Despite the ongoing cycle of cold and more cold, the sudden arrival of a few warm days, and another burst of cold, the garden is slowly working its way toward spring. The warm days are warmer, the days are longer, the sun is stronger, and the garden responds.
The first snowdrops peeked their heads out this week.
And the hellebores are amassing their blooms, mostly hidden under the protection of winter browned leaves, but increasingly visible. It is early yet to clean the garden too thoroughly, a blanket of fading leaves offers a layer of protection, and there are still a few hard frosts in the immediate forecast.
But there is also new growth, and flowers; flowers which brighten my spirits.
The camellias are also beginning to open. Most of them are the color of the blossom shown above, but perhaps the one I adore the most was this one below, in a photo taken a week ago, the same blossom that partially emerged earlier in January then waited patiently in that half emergent state for weeks. It is faded now, but the memory of its progress, of the colors perhaps tinged by cold and frost, remans still, nature's reminder that life and beauty will endure.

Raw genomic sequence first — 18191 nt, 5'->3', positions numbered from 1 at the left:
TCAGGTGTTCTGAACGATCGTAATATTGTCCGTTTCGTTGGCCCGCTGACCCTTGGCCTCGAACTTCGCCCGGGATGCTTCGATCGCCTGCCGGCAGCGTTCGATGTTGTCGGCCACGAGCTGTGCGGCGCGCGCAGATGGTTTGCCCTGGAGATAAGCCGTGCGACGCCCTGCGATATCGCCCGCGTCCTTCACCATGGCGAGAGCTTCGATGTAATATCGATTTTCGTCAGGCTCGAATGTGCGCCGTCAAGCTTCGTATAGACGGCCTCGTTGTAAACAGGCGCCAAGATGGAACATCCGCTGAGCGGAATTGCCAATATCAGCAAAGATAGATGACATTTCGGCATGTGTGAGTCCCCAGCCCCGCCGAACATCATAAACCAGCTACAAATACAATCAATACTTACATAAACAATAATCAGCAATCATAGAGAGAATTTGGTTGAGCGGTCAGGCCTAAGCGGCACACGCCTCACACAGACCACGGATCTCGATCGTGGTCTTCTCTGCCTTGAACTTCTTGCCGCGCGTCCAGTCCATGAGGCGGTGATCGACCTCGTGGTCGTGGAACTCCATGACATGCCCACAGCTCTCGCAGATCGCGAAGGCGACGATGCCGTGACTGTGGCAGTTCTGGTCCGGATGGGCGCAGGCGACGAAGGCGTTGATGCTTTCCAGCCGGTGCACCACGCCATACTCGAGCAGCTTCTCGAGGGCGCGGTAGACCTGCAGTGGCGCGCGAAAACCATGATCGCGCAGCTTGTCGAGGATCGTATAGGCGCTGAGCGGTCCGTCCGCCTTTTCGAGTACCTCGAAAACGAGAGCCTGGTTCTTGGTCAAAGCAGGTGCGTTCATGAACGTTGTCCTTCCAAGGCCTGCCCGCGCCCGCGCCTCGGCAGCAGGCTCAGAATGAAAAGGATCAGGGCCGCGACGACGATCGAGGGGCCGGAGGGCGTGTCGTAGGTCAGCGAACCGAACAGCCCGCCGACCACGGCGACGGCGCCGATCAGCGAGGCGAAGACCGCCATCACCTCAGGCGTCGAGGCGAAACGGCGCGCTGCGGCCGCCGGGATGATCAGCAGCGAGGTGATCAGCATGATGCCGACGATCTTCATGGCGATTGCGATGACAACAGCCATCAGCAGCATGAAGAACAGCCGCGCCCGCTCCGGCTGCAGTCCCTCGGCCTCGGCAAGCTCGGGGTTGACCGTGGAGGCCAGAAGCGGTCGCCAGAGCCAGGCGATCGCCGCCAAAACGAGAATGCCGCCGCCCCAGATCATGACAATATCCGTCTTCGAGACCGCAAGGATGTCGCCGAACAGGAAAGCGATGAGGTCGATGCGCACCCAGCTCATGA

Winter is not quite over, even in Tennessee, nor in Dallas, where it was warmer but still wintery. When I lived in the Hudson Valley, February was the most depressing month, often bitterly cold, plagued with alternating freezes and thaws, and the depressing knowledge that flowers were still months away. Spring is a bit closer at hand here, but this has been most consistently "wintery" winter since I moved to Tennessee. We too can use a bit of February color. And on that note, I'll leave you with this photo of a cyclamen in my kitchen window. I purchased it last night, at a fund-raiser for the local Ronald McDonald House. In these late winter days, when the world is still mostly dreary gray and brown out my kitchen window, these bright pink blossoms will bring a spark of joy and an often needed reminder that light and color will come.